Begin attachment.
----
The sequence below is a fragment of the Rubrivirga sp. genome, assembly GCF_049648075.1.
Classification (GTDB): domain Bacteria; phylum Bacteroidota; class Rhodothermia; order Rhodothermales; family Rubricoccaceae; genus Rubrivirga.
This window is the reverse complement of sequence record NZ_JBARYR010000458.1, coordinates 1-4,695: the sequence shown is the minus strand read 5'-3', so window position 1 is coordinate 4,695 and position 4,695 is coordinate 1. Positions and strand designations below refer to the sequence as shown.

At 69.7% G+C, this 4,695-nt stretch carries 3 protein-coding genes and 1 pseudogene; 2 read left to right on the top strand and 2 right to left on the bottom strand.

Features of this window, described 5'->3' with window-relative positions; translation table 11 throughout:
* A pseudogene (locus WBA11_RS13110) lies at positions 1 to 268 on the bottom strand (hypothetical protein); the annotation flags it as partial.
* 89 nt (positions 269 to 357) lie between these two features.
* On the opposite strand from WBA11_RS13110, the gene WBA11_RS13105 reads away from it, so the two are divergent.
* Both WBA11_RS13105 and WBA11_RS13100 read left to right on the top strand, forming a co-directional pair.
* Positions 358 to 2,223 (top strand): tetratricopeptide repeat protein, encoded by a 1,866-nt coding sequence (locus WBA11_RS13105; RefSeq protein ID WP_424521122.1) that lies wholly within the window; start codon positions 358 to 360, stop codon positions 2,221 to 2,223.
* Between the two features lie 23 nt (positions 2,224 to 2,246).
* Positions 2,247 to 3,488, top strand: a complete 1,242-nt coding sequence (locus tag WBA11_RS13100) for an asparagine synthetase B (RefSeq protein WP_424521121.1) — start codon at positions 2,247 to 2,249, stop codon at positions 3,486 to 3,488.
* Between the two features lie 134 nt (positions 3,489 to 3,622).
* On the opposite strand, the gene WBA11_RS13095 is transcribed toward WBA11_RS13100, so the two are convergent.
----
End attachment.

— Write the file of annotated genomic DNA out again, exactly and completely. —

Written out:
The sequence below is a fragment of the Rubrivirga sp. genome, assembly GCF_049648075.1.
Classification (GTDB): domain Bacteria; phylum Bacteroidota; class Rhodothermia; order Rhodothermales; family Rubricoccaceae; genus Rubrivirga.
This window is the reverse complement of sequence record NZ_JBARYR010000458.1, coordinates 1-4,695: the sequence shown is the minus strand read 5'-3', so window position 1 is coordinate 4,695 and position 4,695 is coordinate 1. Positions and strand designations below refer to the sequence as shown.

At 69.7% G+C, this 4,695-nt stretch carries 3 protein-coding genes and 1 pseudogene; 2 read left to right on the top strand and 2 right to left on the bottom strand.

Features of this window, described 5'->3' with window-relative positions; translation table 11 throughout:
* A pseudogene (locus WBA11_RS13110) lies at positions 1 to 268 on the bottom strand (hypothetical protein); the annotation flags it as partial.
* 89 nt (positions 269 to 357) lie between these two features.
* On the opposite strand from WBA11_RS13110, the gene WBA11_RS13105 reads away from it, so the two are divergent.
* Both WBA11_RS13105 and WBA11_RS13100 read left to right on the top strand, forming a co-directional pair.
* Positions 358 to 2,223 (top strand): tetratricopeptide repeat protein, encoded by a 1,866-nt coding sequence (locus WBA11_RS13105; RefSeq protein ID WP_424521122.1) that lies wholly within the window; start codon positions 358 to 360, stop codon positions 2,221 to 2,223.
* Between the two features lie 23 nt (positions 2,224 to 2,246).
* Positions 2,247 to 3,488, top strand: a complete 1,242-nt coding sequence (locus tag WBA11_RS13100) for an asparagine synthetase B (RefSeq protein WP_424521121.1) — start codon at positions 2,247 to 2,249, stop codon at positions 3,486 to 3,488.
* Between the two features lie 134 nt (positions 3,489 to 3,622).
* On the opposite strand, the gene WBA11_RS13095 is transcribed toward WBA11_RS13100, so the two are convergent.